Civilian achievements ran equally as high. Careers in government service, including the Secret Service, the Federal Bureau of Investigation, and the State Department, were prevalent. The fields of education, law, sales, marketing, and medicine were found in the corporate and civilian worlds. We have published authors, a Wimbledon and Davis Cup official, and a graduate who was a torch bearer in the Beijing Olympics.
So how was a reunion after 53 years? In that our purpose at Fort Benning was to honor our fallen brothers, the gathering had a balanced measure of laughter and reminiscing but permeated with a religious back drop. The 3-11 Infantry Regiment chaplain set the tone for “why we were here” with a Memorial Walk blessing. The blessing was followed by the reading of the 17 names and the date of those killed in Vietnam. A dinner was conducted with proper military salutes and traditional readings to the deceased.
A toast by classmate Jay Snyder summarized the two days we spent at Fort Benning:
“We have joined together to remember the time when we shed our sweat, tears and even, occasionally, blood together. Never forget that from that time in 1965, we are, and we will be forever, brothers. Ours is a bond that cannot be created, asked for, or rejected. Our bond was forged in the rigors and pain of OCS 6-65 and solidified by our mutual experiences and respect for each other. It has been further reinforced by these few but memorable days we have shared this week. Never forget, always remember! You are all very special warriors–the best I’ve ever met and I’m honored to have trained and served with you. I drink to my brothers.”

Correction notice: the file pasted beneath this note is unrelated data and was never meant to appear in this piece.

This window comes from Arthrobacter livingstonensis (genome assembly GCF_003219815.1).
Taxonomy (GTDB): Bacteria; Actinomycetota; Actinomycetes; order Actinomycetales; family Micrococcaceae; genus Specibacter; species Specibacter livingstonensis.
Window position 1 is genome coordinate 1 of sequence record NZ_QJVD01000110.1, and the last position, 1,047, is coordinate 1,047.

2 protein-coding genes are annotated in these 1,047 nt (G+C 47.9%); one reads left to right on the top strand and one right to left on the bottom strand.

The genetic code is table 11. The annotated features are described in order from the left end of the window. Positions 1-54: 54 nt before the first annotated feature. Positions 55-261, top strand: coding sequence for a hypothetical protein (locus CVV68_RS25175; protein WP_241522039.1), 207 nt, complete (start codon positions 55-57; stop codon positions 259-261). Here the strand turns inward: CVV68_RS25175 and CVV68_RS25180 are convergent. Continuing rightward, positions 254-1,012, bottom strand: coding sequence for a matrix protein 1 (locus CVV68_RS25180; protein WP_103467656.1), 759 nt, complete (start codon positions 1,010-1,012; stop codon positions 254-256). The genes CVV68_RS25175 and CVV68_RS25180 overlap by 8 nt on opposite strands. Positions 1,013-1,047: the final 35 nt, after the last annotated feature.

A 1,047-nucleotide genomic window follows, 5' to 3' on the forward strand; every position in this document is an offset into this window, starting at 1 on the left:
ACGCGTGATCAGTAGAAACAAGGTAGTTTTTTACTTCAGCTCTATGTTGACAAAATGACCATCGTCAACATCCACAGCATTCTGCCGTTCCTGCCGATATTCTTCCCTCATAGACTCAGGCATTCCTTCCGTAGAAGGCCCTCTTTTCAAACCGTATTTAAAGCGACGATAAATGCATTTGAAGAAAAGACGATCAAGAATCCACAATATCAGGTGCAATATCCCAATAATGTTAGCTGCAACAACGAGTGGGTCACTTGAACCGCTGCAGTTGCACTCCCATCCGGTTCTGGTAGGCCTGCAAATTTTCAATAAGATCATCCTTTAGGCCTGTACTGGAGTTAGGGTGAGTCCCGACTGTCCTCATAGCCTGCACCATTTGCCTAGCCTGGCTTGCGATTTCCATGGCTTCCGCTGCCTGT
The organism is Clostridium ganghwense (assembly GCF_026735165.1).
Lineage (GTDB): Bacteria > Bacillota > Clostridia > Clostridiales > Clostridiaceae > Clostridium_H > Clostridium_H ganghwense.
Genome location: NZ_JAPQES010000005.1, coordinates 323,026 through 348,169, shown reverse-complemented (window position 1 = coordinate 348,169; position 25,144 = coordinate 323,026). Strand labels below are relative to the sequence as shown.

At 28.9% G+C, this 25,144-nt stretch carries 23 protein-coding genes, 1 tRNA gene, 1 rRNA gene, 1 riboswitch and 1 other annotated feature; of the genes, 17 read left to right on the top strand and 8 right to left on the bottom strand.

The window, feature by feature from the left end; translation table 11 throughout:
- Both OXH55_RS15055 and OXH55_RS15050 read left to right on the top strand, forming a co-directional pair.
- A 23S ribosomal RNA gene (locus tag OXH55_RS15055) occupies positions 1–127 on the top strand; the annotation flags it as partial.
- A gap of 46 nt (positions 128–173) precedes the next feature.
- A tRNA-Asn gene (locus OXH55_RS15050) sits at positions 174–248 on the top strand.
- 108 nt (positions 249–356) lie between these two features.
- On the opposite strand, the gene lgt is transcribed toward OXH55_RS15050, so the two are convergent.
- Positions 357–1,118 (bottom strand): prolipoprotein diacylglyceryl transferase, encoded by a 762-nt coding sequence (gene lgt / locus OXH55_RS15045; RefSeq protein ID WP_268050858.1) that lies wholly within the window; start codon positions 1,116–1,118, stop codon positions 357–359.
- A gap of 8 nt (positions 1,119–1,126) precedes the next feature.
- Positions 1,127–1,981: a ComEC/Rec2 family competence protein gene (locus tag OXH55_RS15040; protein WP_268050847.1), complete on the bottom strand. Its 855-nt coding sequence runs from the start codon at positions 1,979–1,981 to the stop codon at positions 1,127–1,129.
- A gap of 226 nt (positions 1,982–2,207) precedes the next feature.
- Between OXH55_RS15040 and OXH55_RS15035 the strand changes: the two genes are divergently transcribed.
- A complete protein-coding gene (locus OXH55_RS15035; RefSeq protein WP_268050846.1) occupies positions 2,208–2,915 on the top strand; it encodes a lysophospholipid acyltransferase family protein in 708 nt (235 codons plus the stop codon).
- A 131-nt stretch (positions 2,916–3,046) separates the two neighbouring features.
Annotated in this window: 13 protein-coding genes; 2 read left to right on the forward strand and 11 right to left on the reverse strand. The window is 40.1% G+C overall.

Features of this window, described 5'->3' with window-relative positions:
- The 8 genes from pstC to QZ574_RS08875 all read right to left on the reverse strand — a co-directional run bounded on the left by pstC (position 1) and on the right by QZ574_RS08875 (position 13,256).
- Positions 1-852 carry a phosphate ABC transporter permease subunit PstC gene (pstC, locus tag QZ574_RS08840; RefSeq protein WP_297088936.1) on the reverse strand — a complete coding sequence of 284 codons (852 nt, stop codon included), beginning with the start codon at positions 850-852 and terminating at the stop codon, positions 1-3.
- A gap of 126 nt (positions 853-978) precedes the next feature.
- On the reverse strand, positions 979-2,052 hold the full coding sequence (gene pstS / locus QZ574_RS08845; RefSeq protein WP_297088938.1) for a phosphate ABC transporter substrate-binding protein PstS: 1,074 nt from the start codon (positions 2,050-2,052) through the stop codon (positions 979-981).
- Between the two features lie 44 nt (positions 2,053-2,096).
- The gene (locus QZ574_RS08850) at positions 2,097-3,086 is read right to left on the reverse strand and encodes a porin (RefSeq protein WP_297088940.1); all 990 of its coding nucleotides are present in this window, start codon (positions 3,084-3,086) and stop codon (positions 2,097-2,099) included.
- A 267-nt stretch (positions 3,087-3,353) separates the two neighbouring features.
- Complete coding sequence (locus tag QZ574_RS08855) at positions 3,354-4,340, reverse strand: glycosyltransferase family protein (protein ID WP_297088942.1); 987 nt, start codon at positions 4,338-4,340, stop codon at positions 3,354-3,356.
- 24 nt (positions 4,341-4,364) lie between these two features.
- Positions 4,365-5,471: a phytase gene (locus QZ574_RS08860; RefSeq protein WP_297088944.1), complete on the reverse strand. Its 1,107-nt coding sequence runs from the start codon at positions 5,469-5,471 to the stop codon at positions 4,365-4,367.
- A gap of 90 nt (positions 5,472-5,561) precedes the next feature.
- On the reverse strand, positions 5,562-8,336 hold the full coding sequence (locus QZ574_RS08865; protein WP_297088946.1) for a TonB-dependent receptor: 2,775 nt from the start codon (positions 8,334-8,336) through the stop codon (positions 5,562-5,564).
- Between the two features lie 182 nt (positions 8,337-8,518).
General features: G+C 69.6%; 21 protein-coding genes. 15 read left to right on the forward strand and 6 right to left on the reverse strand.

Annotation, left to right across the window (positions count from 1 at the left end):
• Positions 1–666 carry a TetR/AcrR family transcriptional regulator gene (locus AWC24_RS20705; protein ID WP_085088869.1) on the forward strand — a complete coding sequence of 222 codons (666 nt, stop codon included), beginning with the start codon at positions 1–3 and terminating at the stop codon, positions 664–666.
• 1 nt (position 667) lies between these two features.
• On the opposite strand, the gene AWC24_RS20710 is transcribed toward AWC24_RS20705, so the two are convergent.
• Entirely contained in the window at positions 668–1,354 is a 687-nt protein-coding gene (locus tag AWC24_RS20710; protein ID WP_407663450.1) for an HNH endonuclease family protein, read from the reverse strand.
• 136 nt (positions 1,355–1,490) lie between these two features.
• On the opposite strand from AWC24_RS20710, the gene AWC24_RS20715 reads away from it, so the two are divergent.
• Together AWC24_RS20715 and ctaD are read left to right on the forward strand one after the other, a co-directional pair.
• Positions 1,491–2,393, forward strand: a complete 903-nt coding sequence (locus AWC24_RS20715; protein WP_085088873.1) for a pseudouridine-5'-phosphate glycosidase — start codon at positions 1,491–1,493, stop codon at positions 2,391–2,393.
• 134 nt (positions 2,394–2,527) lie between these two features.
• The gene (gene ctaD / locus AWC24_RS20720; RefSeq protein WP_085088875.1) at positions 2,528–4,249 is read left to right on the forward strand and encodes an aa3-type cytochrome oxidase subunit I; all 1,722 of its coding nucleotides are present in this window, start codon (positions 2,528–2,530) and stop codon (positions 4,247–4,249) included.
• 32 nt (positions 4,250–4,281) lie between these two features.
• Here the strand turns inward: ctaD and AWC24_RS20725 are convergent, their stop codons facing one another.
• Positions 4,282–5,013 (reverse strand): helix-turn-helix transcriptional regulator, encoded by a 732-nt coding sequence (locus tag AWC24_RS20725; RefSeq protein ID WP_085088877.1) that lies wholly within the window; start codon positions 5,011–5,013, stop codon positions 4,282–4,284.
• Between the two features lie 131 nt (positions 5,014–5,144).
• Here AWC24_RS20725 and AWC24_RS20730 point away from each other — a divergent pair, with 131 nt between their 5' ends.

Phil Kearns, retired colonel, and Grady Smith, retired lieutenant colonel, are members of Class 6-65. Along with fellow classmate, Dave Schollman, they led the effort to create a plaque at the OCS Memorial Walk to recognize their classmates.
THE WALL OF FACES
Joel K. Chase
The Vietnam Veterans Memorial Fund (VVMF) is the organization that obtained the land and funding for the construction of the Memorial Wall at the Mall in Washington D.C. The VVMF is currently working to fund construction of a museum to honor and remember the individuals listed on the Wall. The museum will be constructed underground due to lack of space in the park above ground.